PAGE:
rounding thru topline? - Page 2

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rounding thru topline?

This is a discussion on rounding thru topline? within the Dressage forums, part of the English Riding category
  • Weaving between cones on a horse
  • Dressage Today: The Physics of Collection

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    02-15-2012, 06:56 PM
What Kayty said just brought something to mind. I had a dressage clinic a week or so ago; my horse has the basics but he is still very green. The trainer, a local dressage judge, had me trot him up into a working trot, then half halt him down until he was just ready to walk and then trot him up again. It not only helped to rebalance him but it kept him off his forehand. It also got him to understand that when I add that leg pressure he is to respond NOW and not two seconds later. She said that my horse needs to be kept thinking so to do a lot of changes in direction, serpentines or half serpentines, lengthening and collection etc. The more we broke things up the better he did.

She also said the same thing as Kayty indicated..a lot of transitions up and down and changes within the gaits themselves.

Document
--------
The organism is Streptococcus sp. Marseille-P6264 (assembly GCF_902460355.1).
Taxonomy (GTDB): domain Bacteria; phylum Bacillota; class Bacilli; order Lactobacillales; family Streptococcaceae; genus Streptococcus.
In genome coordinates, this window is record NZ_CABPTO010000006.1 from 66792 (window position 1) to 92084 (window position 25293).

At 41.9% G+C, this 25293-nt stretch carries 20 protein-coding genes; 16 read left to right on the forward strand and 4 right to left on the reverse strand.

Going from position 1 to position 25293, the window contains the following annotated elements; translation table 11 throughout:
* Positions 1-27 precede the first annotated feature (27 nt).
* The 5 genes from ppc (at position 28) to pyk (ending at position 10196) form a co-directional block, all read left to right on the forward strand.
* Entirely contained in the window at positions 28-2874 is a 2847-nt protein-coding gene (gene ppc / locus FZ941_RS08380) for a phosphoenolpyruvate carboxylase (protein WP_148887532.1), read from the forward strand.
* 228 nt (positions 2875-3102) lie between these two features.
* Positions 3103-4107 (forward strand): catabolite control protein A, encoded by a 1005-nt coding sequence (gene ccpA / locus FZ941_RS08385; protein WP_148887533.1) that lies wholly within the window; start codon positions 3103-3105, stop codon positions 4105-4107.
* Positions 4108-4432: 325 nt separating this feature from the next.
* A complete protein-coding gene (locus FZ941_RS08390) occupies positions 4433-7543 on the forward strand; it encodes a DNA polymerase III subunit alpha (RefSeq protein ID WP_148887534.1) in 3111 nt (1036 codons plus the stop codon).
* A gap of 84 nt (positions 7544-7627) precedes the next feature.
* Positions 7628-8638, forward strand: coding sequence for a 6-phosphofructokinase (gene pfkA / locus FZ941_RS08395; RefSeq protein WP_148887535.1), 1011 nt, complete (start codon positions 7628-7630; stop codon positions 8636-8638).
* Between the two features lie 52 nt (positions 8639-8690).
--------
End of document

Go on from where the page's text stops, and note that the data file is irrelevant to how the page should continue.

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    02-15-2012, 07:03 PM
She is really responsive about moving forward off my leg and pretty good about slowing back down when I ask her too. She may be a little on the forehand but not as dramatically as you make it sound, she's not like running wildly or anything. She has a naturally higher head carriage due to how her neck ties in at her shoulder, and at this point I don't really care if she's above the vertical or not, or where her head is for that matter as long as she's working better through her back. I hope this gives more insight into what is going on and what I am going for! I hope no one thinks that im trying to get her round in the sense of "head setting" or anything... thanks for your advice kayty and tlkng1!! I will try all of those suggestions :)